Aggregate Supply and Demand von James DeNicco

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Über den Vortrag

Der Vortrag „Aggregate Supply and Demand“ von James DeNicco ist Bestandteil des Kurses „Principles of Macroeconomics (EN)“. Der Vortrag ist dabei in folgende Kapitel unterteilt:

  • Introduction: Aggregate Supply and Demand
  • Business Cycles
  • The Aggregate Demand Curve
  • The Long & Short Run Aggregate Supply Curve
  • Recovery Through Wages / Shifts in Long Run Aggregate Supply

Quiz zum Vortrag

  1. Long-run Aggregate Supply
  2. Aggregate Demand
  3. Long-run Aggregate Demand
  4. Short-run Aggregate Supply
  1. Decreases; decreases
  2. Increases; increases
  3. Increases; decreases
  4. Decreases; increases
  1. Increases; decreases; decreases
  2. Decreases; increases; increases
  3. Increases; increases; increases
  4. Decreases; decreases; decreases
  1. Sticky Wages
  2. Wealth Effect
  3. Interest Rate Effect
  4. Exchange Rate Effect
  1. Nominal; real; down
  2. Nominal; nominal; up
  3. Real; nominal; down
  4. Real; real; down

Dozent des Vortrages Aggregate Supply and Demand

 James DeNicco

James DeNicco

Dr. DeNicco graduated from Drexel University in 2013. His primary field is Macroeconomics and his secondary field is Industrial Organization. His primary research interests are in Macroeconomics and applied Macroeconomics, especially the relationship between GDP growth and labor dynamics.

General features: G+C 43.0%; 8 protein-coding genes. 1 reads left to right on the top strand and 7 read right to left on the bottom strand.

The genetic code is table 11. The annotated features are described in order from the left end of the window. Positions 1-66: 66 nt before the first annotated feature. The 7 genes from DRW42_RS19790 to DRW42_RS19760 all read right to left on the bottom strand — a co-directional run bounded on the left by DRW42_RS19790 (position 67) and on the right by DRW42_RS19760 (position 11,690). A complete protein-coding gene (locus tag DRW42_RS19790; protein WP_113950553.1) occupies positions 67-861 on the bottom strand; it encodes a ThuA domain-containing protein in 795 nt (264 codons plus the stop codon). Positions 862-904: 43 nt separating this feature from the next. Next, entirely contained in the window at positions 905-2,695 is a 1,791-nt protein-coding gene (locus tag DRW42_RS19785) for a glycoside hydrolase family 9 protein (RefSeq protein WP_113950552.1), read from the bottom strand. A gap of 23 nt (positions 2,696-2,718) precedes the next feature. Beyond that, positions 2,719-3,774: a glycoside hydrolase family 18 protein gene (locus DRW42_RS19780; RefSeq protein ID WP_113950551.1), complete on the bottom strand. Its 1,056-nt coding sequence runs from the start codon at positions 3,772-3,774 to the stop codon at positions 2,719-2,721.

His focus is on jobless recovery, which explores the speed of recovery in unemployment rates post recession, controlling for GDP growth. He is currently an Assistant Professor at the University of Tampa, where he teaches both Macroeconomics and Microeconomics.

Dr. DeNicco also does work as a Research Associate for the Center for Labor Markets and Policy. In that role he has conducted extensive work with BLS and BEA data regarding estimation and forecasting techniques used by the Massachusetts Governor’s Office and the Rhode Island Department of Labor.

In addition, he collaborates on research identifying the determinants of successful transitions from high school to college and persistence in college, with the goal of identifying major transition barriers needing either program or policy intervention.


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